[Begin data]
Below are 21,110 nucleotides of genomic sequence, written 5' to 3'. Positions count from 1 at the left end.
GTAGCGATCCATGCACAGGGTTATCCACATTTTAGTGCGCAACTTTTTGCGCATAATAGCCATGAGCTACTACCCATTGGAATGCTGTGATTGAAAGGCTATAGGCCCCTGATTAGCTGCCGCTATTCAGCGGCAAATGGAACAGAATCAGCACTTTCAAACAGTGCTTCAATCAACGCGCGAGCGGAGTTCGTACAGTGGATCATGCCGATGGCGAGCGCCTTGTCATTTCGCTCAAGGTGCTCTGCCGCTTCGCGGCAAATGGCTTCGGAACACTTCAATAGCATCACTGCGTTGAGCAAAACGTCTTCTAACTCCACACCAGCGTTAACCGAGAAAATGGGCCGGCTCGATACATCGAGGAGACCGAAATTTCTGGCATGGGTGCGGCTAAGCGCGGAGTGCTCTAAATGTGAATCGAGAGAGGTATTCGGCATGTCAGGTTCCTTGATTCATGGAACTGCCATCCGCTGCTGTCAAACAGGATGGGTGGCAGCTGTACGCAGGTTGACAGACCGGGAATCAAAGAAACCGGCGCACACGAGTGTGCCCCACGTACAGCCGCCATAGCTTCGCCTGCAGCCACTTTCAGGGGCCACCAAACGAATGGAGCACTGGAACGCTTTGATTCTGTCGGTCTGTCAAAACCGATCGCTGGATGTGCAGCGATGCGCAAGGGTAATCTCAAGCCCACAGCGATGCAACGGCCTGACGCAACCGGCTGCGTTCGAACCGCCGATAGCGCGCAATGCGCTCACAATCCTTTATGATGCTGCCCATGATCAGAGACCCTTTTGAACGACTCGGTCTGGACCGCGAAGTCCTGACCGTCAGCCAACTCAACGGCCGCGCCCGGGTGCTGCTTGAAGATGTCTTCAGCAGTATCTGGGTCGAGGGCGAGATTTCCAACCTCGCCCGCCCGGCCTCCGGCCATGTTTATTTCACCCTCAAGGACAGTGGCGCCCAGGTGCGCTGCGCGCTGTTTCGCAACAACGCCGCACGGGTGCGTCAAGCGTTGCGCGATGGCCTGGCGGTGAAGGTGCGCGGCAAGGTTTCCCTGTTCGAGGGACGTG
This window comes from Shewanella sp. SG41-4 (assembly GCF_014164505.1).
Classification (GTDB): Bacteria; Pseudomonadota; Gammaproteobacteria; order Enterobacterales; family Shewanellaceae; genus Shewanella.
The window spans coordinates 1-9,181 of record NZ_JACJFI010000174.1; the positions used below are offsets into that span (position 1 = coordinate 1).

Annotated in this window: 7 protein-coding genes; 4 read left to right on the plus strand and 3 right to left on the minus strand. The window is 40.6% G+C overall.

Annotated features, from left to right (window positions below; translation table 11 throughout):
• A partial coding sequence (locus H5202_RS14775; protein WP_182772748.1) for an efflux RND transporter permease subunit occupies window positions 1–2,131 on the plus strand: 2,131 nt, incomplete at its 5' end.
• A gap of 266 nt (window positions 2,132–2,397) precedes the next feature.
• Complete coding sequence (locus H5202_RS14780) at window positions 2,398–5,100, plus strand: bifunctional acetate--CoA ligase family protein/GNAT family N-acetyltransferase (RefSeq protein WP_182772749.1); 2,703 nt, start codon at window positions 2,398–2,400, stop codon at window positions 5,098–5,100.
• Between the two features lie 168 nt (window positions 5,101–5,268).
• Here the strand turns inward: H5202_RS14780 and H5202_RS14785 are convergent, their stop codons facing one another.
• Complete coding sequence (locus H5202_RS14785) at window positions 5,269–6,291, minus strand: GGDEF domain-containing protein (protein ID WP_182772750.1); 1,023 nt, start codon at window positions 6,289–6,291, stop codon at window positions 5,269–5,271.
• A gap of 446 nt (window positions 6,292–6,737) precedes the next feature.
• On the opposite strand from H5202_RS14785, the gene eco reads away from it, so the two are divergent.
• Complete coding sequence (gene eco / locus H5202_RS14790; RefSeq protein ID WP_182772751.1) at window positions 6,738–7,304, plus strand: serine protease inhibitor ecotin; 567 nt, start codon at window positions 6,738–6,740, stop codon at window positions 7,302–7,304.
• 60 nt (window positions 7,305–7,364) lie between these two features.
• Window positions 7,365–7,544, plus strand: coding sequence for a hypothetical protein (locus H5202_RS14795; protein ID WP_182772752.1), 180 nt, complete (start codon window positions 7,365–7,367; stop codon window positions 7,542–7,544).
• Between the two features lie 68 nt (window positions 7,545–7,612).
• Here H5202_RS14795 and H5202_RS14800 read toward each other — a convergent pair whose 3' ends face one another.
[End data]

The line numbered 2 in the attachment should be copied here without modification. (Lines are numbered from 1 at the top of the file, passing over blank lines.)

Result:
GTAGCGATCCATGCACAGGGTTATCCACATTTTAGTGCGCAACTTTTTGCGCATAATAGCCATGAGCTACTACCCATTGGAATGCTGTGATTGAAAGGCTATAGGCCCCTGATTAGCTGCCGCTATTCAGCGGCAAATGGAACAGAATCAGCACTTTCAAACAGTGCTTCAATCAACGCGCGAGCGGAGTTCGTACAGTGGATCATGCCGATGGCGAGCGCCTTGTCATTTCGCTCAAGGTGCTCTGCCGCTTCGCGGCAAATGGCTTCGGAACACTTCAATAGCATCACTGCGTTGAGCAAAACGTCTTCTAACTCCACACCAGCGTTAACCGAGAAAATGGGCCGGCTCGATACATCGAGGAGACCGAAATTTCTGGCATGGGTGCGGCTAAGCGCGGAGTGCTCTAAATGTGAATCGAGAGAGGTATTCGGCATGTCAGGTTCCTTGATTCATGGAACTGCCATCCGCTGCTGTCAAACAGGATGGGTGGCAGCTGTACGCAGGTTGACAGACCGGGAATCAAAGAAACCGGCGCACACGAGTGTGCCCCACGTACAGCCGCCATAGCTTCGCCTGCAGCCACTTTCAGGGGCCACCAAACGAATGGAGCACTGGAACGCTTTGATTCTGTCGGTCTGTCAAAACCGATCGCTGGATGTGCAGCGATGCGCAAGGGTAATCTCAAGCCCACAGCGATGCAACGGCCTGACGCAACCGGCTGCGTTCGAACCGCCGATAGCGCGCAATGCGCTCACAATCCTTTATGATGCTGCCCATGATCAGAGACCCTTTTGAACGACTCGGTCTGGACCGCGAAGTCCTGACCGTCAGCCAACTCAACGGCCGCGCCCGGGTGCTGCTTGAAGATGTCTTCAGCAGTATCTGGGTCGAGGGCGAGATTTCCAACCTCGCCCGCCCGGCCTCCGGCCATGTTTATTTCACCCTCAAGGACAGTGGCGCCCAGGTGCGCTGCGCGCTGTTTCGCAACAACGCCGCACGGGTGCGTCAAGCGTTGCGCGATGGCCTGGCGGTGAAGGTGCGCGGCAAGGTTTCCCTGTTCGAGGGACGTG